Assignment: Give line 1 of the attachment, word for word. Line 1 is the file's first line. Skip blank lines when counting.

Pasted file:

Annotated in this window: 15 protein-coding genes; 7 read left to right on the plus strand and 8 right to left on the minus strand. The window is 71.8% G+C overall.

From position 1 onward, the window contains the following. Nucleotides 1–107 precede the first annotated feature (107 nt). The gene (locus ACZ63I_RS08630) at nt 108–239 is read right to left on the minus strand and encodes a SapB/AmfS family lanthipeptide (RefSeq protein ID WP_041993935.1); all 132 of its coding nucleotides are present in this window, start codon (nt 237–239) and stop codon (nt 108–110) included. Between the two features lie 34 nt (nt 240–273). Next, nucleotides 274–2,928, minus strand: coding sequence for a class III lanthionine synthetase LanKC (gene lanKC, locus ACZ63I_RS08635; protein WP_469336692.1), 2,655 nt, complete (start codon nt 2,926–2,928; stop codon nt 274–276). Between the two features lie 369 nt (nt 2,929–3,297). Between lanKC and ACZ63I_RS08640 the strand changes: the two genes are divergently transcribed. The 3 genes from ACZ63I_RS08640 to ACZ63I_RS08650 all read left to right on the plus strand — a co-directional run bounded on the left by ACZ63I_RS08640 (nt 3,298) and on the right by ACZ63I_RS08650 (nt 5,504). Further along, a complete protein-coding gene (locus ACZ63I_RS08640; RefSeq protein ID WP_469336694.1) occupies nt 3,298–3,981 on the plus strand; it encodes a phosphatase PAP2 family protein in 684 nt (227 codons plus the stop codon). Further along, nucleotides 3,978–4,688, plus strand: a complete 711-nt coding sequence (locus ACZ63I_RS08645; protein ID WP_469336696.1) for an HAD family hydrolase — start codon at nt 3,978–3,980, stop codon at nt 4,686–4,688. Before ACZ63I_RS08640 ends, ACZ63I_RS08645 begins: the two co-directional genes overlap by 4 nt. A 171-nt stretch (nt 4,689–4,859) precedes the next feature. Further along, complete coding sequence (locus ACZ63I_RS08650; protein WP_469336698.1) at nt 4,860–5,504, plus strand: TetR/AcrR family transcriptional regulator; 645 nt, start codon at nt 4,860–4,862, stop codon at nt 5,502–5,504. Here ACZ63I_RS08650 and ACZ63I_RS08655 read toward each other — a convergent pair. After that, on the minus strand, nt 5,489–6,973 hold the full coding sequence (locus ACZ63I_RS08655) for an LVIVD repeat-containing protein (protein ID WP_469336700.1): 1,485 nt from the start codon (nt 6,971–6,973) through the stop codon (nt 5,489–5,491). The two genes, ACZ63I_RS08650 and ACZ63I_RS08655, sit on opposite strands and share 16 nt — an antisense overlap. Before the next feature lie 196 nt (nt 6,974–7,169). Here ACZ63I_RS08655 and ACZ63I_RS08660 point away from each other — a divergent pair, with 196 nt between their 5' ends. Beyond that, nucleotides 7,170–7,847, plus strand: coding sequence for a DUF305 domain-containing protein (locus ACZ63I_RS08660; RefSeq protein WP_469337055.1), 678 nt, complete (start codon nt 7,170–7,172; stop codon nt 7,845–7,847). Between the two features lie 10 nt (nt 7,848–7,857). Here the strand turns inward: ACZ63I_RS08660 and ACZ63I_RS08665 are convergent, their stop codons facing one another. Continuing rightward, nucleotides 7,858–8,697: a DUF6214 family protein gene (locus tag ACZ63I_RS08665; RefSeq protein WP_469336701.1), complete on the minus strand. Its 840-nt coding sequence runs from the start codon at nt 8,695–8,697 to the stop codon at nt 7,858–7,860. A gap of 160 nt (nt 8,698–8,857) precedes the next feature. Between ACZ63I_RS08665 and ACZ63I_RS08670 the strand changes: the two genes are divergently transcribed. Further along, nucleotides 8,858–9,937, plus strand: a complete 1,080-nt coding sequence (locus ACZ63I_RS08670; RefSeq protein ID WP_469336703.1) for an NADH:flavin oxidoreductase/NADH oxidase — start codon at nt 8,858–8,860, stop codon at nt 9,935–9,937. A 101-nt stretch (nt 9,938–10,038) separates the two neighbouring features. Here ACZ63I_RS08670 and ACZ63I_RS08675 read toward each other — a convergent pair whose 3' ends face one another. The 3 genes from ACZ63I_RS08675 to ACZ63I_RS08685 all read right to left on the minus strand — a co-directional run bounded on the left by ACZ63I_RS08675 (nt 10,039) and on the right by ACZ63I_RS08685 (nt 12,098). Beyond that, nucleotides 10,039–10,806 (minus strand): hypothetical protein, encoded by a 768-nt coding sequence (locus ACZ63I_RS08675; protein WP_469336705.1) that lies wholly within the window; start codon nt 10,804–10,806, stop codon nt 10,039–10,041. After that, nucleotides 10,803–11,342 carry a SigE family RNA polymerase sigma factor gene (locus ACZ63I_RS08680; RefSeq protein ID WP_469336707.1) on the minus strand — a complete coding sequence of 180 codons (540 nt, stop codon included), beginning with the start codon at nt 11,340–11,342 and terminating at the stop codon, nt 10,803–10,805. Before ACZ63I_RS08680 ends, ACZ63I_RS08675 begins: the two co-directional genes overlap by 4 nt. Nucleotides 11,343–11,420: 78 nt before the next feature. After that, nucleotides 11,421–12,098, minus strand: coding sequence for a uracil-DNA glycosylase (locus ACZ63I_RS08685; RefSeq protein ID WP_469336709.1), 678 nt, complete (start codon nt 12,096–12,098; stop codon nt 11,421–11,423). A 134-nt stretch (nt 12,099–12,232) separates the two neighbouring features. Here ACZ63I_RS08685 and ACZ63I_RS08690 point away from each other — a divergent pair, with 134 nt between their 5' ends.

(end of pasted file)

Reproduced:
Annotated in this window: 15 protein-coding genes; 7 read left to right on the plus strand and 8 right to left on the minus strand. The window is 71.8% G+C overall.